In an international context, the jobs market is strong too. Since we came to office in May 2022, employment has grown by 6 percent in Australia – higher than in any major advanced economy. 780,000 jobs have been created. The current unemployment rate is 3.8 percent – full employment by anyone’s definition. Our budget forecasts full employment out to 2026.

As an economist, you won’t be surprised to know that I could talk all day about economic policy. But I have only ten minutes, so there’s only time to highlight a few issues. Before you say ‘but he didn’t even mention the instant asset write-off’, remember that I have one-third as much time as the Treasurer last night.

Against that backdrop, I want to highlight three aspects of the budget: cost of living relief, productivity and gender equity, and conclude by saying a few words about how the budget affects Canberra.

First, the budget provides cost of living relief in a way that doesn’t add to inflation.

On 1 July, every Australian taxpayer will get a tax cut, with 84 percent of taxpayers getting a bigger tax cut than they would have under the previous government.

And on 1 July, all Australian households will receive a $300 energy rebate.

We’re freezing the maximum cost of PBS prescriptions. We’re boosting the maximum rate of Commonwealth Rent Assistance by 10 percent – on top of last year’s 15 percent increase.

Our cost of living policies will take another ¾ of a percentage point off inflation this year, and ½ a percentage point next year.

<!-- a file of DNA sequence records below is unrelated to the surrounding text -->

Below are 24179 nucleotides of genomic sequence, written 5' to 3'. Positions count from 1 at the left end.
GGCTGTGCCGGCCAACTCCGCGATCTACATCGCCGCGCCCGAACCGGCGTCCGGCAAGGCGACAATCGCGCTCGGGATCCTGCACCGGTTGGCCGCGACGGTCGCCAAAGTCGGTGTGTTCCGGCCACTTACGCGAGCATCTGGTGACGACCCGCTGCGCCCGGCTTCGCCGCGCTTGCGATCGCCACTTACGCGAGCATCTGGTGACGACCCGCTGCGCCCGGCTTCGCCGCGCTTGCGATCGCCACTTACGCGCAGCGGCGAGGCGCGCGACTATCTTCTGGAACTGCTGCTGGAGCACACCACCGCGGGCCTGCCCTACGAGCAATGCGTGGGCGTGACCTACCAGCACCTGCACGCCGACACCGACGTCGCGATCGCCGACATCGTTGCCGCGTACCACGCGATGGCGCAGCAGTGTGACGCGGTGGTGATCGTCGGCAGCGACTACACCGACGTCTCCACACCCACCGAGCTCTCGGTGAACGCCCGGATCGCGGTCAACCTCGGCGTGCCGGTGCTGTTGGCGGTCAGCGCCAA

Inflation has been moderating. When the Albanese Government took office, inflation had a 6 in front of it. Today, it has a 3 in front of it. As you know, the Reserve Bank’s target band for inflation is between 2 and 3 percent. Our budget anticipates that inflation could enter the target band earlier, perhaps by the end of this year.

Second, our budget invests in productivity. In the 1990s, competition reform was central to boosting productivity, putting $5000 a year into the pockets of the average Australian household. A more dynamic economy means better prices, higher wages and more innovation. That’s why we’re strengthening the merger regime, reforming non-compete clauses, and taking steps to make the Food and Grocery Code mandatory.  It’s why we’re abolishing nuisance tariffs, and reducing compliance costs for business. And it’s why we’re funding CHOICE to carry out quarterly price monitoring of supermarket prices.

For Labor, productivity isn’t about cutting – it’s about investing. Investing in making Australia a renewable energy superpower. Investing in housing and transport networks that make it easier to commute to work. Encouraging more private investment in skills and supply chains. We’re also investing in people, setting a target of 80 percent of Australians having a tertiary qualification by 2050. This requires expanding opportunities for people to be the first in their family to attend university: creating more chances for people with disabilities, First Nations Australians, and people in disadvantaged communities to get a tertiary education.